King Neptune (pig) facts for kids
Quick facts for kids
Memorial dedicated to the king at a rest stop near Anna, Illinois
May 16, 1942|
West Frankfort, Illinois
|Died||14 May 1950
|Allegiance||United States of America|
||United States Navy|
|Years of service||1942–1946|
|Battles/wars||World War II|
King Neptune (May 16, 1942 – May 14, 1950) was a pig used by a United States Navy recruiter to raise $19 million in war bonds (over $308 million in 2019 adjusted for inflation ) for the construction of the Iowa-class battleship Illinois between 1942 and 1946.
King Neptune was born in a litter of 12 on the Sherman Boner farm near West Frankfort, Illinois. Originally named Parker Neptune, in honor of his father Parker Sensation, he was raised by Boner's daughter, Patty, as a 4-H project. Neptune was donated by Sherman Boner on December 5, 1942 and was originally intended to be served at a fundraising pig roast until the local navy recruiter had another idea. Neptune was a Hereford swine, a breed characterized as mostly red, with a white face, ears and at least two white feet, similar to that of the Hereford breed of cattle.
Fund raising efforts
Navy recruiter Don C. Lingle, originally of Anna, Illinois, working at the office in Marion, Illinois, decided to auction the pig to raise war bonds. Lingle and auctioneer L. Oard Sitter traveled throughout southern Illinois auctioning Neptune for bonds for the battleship Illinois which was under construction. Eventually, the individual parts of the pig were auctioned; his squeal was auctioned for $25 on at least one occasion. After each auction, King Neptune was returned to be auctioned again later. High demand for appearances by Neptune led them to travel the rest of Illinois raising funds. The mostly red, with white features, Hereford was often displayed covered with a blue Navy blanket and wearing a crown and silver earrings.
On one occasion in early 1945, a check was written to King Neptune for his upkeep. The bank asked Lingle to obtain the pig's endorsement to cash the checks. Lingle was promoted to Chief Petty Officer as a result of his fund raising efforts with Neptune.
Over the course of King Neptune's fundraising career, he, Lingle and Sitter helped raise $19 million in war bonds, equivalent to about $200 million in 2007 adjusted dollars.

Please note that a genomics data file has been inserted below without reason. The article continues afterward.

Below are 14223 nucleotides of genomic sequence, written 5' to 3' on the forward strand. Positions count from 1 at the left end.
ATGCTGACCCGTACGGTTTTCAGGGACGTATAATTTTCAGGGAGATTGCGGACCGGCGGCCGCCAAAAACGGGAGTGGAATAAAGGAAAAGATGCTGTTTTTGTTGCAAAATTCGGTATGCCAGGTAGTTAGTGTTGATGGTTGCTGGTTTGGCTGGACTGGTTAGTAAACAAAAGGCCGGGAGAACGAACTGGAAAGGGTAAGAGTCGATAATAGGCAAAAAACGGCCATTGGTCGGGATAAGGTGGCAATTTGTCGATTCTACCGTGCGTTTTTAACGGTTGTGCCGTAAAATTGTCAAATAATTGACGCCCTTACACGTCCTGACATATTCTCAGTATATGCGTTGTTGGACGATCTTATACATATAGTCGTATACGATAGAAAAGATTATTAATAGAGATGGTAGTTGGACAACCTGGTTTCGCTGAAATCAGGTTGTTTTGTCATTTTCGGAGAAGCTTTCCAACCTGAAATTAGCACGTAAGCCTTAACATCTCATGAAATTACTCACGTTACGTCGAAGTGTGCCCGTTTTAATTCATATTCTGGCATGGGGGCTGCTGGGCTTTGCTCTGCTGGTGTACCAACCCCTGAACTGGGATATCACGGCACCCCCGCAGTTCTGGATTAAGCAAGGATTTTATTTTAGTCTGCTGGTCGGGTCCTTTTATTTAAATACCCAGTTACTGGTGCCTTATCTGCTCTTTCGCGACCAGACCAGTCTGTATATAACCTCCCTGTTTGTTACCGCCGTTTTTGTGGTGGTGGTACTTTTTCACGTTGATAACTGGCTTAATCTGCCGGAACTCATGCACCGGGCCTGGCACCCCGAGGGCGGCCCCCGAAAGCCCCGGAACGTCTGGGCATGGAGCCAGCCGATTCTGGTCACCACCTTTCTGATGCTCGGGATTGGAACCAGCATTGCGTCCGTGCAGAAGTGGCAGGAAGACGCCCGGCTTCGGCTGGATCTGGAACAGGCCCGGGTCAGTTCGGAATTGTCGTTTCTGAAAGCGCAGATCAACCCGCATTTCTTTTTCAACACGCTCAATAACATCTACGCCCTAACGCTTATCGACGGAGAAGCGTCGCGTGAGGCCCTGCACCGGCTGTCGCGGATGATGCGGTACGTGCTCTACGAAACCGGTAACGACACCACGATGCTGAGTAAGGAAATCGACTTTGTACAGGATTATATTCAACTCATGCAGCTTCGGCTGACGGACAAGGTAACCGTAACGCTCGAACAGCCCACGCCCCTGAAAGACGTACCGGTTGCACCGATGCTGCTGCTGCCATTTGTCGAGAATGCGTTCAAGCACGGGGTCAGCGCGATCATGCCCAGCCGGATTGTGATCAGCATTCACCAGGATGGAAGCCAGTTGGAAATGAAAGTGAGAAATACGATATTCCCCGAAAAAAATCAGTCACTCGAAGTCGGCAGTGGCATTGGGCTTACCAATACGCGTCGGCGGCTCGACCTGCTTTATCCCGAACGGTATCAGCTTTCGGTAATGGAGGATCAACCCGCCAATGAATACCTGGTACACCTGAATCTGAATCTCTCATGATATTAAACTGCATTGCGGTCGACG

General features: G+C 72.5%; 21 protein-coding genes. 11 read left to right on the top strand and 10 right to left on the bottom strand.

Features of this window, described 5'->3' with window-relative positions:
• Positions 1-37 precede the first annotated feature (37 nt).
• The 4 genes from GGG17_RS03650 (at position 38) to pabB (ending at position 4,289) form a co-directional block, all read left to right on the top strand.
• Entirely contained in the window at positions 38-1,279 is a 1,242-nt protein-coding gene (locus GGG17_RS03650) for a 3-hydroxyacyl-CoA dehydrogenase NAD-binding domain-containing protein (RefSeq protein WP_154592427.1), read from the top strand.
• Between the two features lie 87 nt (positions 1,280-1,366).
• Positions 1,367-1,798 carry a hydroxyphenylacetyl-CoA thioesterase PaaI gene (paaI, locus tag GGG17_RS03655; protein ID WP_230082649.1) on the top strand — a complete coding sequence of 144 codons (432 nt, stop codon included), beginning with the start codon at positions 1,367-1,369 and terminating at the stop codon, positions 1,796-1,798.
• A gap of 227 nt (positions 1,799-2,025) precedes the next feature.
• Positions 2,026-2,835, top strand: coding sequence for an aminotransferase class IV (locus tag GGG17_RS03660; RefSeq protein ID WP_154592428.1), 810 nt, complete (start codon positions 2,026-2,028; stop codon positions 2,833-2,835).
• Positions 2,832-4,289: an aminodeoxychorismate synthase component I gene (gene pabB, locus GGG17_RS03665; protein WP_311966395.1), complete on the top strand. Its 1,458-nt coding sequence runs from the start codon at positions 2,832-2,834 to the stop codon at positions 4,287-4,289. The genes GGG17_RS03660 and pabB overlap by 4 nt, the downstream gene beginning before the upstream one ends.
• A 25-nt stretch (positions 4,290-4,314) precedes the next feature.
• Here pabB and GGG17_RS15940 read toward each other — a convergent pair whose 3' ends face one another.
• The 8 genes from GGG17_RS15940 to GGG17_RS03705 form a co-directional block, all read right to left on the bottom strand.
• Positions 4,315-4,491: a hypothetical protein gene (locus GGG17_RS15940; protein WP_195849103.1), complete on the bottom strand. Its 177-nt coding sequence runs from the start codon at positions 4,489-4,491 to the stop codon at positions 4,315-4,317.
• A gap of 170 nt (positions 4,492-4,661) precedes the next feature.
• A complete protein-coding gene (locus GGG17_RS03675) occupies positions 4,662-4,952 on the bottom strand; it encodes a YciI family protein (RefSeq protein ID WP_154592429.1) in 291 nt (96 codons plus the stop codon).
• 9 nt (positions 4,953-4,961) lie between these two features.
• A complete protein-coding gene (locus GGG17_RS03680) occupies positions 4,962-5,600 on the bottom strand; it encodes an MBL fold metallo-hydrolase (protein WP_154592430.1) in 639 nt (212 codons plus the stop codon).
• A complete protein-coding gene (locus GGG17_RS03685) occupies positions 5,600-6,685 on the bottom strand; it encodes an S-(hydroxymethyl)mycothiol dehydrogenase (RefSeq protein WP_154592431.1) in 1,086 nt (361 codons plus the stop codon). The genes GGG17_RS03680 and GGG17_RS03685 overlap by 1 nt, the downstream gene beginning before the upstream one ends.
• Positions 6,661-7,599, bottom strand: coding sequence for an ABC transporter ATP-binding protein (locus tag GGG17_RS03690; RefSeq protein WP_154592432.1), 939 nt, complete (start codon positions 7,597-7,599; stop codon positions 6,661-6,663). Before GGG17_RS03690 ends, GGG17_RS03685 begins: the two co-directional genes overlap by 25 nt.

In 1946, King Neptune was to be sent to the Chicago Stockyards; however, Lingle regained ownership of the pig and placed him on a local farm where he spent the rest of his life.
King Neptune died of pneumonia on Ernest Goddard's farm near Anna, Illinois on May 14, 1950, two days prior to his 8th birthday. He was buried with military honors about six miles (10 km) east of Anna, off Illinois route 146 at a location that became locally known as King Neptune Park. In 1956, Lingle planned to donate an additional 10 acres (40,000 m2) of land around the property for use as a Naval Reserve National Park. However, that plan never materialized, and in 1958 the construction of Interstate 57 forced King Neptune's grave to be temporarily relocated. In 1963, a new location was selected less than a mile east of the I-57 / IL-146 interchange ( ). In the late 1980s, after the previous monument was heavily vandalized, the state of Illinois placed a second monument commemorating King Neptune at the nearby northbound I-57 rest area ( ).
His original tombstone said:
King Neptune (1941–1950) [sic] Buried here — King Neptune, famous Navy mascot pig auctioned for $19,000,000.00 in war bonds 1942–1946 to help make a free world.
His birth year was mistakenly listed as 1941 on the first monument, but that was corrected to 1942 on the monument at the I-57 rest area.
In Oklahoma, a shorthorn steer and "General Grant", a Hereford bull, were also auctioned for around two million dollars each in war bonds.
- "King Neptune helped the war effort during World War II." Ben Gelman. The Southern. Carbondale, Illinois. May 8, 2003.
- "Exploring the rest of the story of King Neptune." Ben Gelman. The Southern. Carbondale, Illinois. May 22, 2003.
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